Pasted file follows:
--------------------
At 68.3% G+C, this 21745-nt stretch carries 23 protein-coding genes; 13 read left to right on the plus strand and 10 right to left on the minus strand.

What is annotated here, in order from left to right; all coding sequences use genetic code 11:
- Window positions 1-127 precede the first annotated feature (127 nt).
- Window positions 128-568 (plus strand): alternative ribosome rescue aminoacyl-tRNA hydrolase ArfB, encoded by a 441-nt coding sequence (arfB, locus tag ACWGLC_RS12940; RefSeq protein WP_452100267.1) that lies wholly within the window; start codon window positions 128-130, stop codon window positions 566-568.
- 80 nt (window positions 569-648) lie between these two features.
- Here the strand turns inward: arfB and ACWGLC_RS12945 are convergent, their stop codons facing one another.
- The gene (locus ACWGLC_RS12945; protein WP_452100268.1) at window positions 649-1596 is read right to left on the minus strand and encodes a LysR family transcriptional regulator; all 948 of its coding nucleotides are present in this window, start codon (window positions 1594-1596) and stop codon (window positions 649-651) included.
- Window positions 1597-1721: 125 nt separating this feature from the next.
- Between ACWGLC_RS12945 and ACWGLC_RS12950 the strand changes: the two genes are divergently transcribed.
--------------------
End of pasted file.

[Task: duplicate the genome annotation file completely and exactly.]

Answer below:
At 68.3% G+C, this 21745-nt stretch carries 23 protein-coding genes; 13 read left to right on the plus strand and 10 right to left on the minus strand.

What is annotated here, in order from left to right; all coding sequences use genetic code 11:
- Window positions 1-127 precede the first annotated feature (127 nt).
- Window positions 128-568 (plus strand): alternative ribosome rescue aminoacyl-tRNA hydrolase ArfB, encoded by a 441-nt coding sequence (arfB, locus tag ACWGLC_RS12940; RefSeq protein WP_452100267.1) that lies wholly within the window; start codon window positions 128-130, stop codon window positions 566-568.
- 80 nt (window positions 569-648) lie between these two features.
- Here the strand turns inward: arfB and ACWGLC_RS12945 are convergent, their stop codons facing one another.
- The gene (locus ACWGLC_RS12945; protein WP_452100268.1) at window positions 649-1596 is read right to left on the minus strand and encodes a LysR family transcriptional regulator; all 948 of its coding nucleotides are present in this window, start codon (window positions 1594-1596) and stop codon (window positions 649-651) included.
- Window positions 1597-1721: 125 nt separating this feature from the next.
- Between ACWGLC_RS12945 and ACWGLC_RS12950 the strand changes: the two genes are divergently transcribed.